Platinum has been unpopular in recent years as jewellery, investment and automotive demand have fallen.
It is currently at US$856 per ounce, and has fallen firmly behind palladium, which has spent the past month at over $1500/oz.
Hansen said platinum would come up again.
"If you all have a bullish view on precious metals, then platinum given its historical discount to gold and especially to palladium, should benefit from that demand, and I think we saw some initial signs of it last month," he told MNN.
Hansen said last month's peak of $874/oz was likely a short-covering rally.
However, Reuters has reported a strong jump in ETF buying this year, with a 350,000 ounces (or 16%) increase in holdings since December, showing interest is increasing.
Platinum's precarious position was made clear in a February report by Minerals Council South Africa, which said long-term demand could be boosted by encouraging take-up of hydrogen cars in place of the electric vehicles currently dominating forecasts and pushing central banks to adopt platinum as a reserve currency.
Hansen has a target of $925/oz for platinum, although signs of more substitution of palladium would boost it further, as would a gold spike.
"What could change [the forecast] completely, and make it a much bigger bullish case, that is if gold at some stage manages to break above $1380/oz," he said.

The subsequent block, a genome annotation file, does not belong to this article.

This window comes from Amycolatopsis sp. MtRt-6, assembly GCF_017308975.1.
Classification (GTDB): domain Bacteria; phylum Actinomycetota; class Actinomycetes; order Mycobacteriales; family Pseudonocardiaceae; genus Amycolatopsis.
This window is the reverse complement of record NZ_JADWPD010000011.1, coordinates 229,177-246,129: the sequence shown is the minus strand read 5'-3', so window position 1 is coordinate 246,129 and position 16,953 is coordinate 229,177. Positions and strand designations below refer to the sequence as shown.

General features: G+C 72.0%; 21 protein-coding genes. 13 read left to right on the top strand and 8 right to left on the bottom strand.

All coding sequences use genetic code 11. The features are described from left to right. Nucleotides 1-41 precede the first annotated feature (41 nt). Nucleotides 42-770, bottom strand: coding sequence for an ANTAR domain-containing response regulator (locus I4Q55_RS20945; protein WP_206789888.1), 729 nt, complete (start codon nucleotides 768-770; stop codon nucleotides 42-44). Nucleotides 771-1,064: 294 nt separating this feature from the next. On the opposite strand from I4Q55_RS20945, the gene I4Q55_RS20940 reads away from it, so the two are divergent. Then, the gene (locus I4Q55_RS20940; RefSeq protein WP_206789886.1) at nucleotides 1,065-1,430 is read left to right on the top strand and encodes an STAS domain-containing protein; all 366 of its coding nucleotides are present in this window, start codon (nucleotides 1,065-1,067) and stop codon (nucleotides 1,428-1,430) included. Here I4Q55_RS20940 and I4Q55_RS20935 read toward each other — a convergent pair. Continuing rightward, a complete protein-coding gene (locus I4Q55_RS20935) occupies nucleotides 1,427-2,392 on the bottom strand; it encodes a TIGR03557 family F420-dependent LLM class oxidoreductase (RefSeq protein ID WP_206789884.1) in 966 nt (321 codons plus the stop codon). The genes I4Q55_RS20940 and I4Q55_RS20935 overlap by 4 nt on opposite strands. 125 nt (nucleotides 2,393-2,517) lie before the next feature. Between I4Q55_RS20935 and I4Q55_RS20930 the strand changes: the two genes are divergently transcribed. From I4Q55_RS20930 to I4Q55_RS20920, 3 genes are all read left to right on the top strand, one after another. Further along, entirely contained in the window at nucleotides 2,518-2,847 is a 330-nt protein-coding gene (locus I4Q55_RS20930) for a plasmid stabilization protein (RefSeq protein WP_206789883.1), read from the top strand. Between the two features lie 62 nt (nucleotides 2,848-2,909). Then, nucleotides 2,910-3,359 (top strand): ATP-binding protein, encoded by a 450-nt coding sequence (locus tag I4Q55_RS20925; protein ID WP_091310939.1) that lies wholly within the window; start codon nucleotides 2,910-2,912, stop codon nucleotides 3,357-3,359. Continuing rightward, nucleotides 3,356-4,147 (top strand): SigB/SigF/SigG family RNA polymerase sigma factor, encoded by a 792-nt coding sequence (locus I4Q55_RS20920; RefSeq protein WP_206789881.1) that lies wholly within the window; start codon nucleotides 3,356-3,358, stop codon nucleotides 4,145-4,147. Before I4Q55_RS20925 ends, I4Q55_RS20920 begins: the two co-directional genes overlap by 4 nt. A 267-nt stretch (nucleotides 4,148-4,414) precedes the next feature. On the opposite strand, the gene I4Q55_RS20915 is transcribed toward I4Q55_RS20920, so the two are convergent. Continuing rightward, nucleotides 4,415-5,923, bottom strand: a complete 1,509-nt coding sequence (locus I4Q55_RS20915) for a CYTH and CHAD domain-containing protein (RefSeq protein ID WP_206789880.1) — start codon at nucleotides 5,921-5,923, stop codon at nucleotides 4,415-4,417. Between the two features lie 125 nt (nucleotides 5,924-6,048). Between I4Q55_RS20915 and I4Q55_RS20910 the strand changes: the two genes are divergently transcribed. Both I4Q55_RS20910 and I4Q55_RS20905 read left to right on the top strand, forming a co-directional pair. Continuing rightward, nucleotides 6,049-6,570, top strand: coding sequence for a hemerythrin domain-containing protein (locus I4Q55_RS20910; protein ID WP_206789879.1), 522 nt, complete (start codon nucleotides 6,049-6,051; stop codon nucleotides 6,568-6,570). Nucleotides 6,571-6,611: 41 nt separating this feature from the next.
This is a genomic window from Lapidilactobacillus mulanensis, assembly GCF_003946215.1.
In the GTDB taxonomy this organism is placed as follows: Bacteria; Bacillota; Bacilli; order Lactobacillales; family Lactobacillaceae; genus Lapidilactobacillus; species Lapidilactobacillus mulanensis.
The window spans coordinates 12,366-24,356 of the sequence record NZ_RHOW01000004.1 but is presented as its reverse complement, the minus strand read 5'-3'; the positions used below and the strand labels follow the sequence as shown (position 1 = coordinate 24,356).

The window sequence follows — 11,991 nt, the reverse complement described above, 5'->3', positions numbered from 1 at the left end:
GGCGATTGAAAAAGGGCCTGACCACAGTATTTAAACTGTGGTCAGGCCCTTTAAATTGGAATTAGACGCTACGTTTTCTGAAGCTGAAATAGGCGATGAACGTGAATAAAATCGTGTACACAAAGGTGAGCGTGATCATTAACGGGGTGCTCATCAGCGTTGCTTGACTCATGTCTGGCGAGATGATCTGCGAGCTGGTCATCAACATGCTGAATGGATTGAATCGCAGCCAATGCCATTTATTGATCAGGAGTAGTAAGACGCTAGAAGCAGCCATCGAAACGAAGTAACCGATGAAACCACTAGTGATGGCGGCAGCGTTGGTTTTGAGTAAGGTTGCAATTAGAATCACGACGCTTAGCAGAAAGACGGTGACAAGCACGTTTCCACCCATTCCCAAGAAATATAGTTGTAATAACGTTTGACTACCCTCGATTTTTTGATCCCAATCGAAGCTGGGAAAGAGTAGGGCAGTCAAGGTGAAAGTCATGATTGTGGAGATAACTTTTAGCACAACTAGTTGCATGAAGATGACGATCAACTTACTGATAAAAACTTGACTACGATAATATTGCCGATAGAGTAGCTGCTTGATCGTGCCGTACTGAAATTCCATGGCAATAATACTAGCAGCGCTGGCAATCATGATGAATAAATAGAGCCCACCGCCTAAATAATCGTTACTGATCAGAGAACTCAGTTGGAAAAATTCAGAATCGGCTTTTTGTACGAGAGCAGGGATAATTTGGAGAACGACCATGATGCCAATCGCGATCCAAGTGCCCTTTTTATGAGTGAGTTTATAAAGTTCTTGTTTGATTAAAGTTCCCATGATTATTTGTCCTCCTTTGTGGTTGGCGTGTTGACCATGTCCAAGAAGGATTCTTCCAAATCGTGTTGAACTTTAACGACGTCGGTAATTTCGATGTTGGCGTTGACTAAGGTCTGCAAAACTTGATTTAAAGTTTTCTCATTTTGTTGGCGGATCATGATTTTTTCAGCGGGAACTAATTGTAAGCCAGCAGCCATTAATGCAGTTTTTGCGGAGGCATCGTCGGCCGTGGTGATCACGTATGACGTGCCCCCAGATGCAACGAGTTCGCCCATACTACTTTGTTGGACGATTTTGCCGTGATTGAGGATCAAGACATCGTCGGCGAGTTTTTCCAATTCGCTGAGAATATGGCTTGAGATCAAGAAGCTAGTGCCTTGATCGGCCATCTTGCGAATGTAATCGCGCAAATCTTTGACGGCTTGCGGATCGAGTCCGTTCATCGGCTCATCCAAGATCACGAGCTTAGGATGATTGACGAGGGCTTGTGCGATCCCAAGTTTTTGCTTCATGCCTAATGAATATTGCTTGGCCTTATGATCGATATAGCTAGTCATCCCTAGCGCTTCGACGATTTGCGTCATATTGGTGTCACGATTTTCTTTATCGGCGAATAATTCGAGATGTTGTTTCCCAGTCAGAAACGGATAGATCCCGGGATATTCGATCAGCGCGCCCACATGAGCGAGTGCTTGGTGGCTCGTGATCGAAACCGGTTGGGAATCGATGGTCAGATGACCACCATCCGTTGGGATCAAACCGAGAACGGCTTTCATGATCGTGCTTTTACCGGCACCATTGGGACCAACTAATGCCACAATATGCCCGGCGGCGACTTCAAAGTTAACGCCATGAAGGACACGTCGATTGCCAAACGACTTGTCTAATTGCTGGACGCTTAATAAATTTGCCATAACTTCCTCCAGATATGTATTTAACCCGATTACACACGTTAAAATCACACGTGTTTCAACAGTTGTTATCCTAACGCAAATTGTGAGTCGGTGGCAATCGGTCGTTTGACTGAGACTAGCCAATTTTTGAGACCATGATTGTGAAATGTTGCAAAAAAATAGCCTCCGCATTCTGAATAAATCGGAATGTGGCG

"If it does, gold could have another $100 to the upside, because then we're taking out this multi-year channel we've been banging around in since 2016. A break above $1380 and you'd say all bets are off in the metals, because gold, platinum, silver will all enjoy quite a big move to the upside."
The World Platinum Investment Council forecasts a platinum oversupply of 680,000oz this year.
For silver, Hansen said it was running at a ratio of over 80:1, indicating a comparatively cheap buy-in currently.
"That [ratio] is a historical high, and it does reflect some of the demand we're seeing in gold," he said.
Silver is currently around $15.50/oz and gold around $1320/oz.
In a note this week, Hansen said this was around 12% below silver's five-year average relative to gold.
The gold bullishness comes from a dovish move by the US Federal Reserve last week, when it said there would be no more rate rises this year.
Hansen said there was a higher chance of a recession in the US despite its high employment numbers and strong market performance recently.
"The dramatic turnaround seen during the past few months by the Fed is seen as bullish for gold as the return to a dovish stance highlights the risk of a gold-supportive recession within the next 12 months," he said.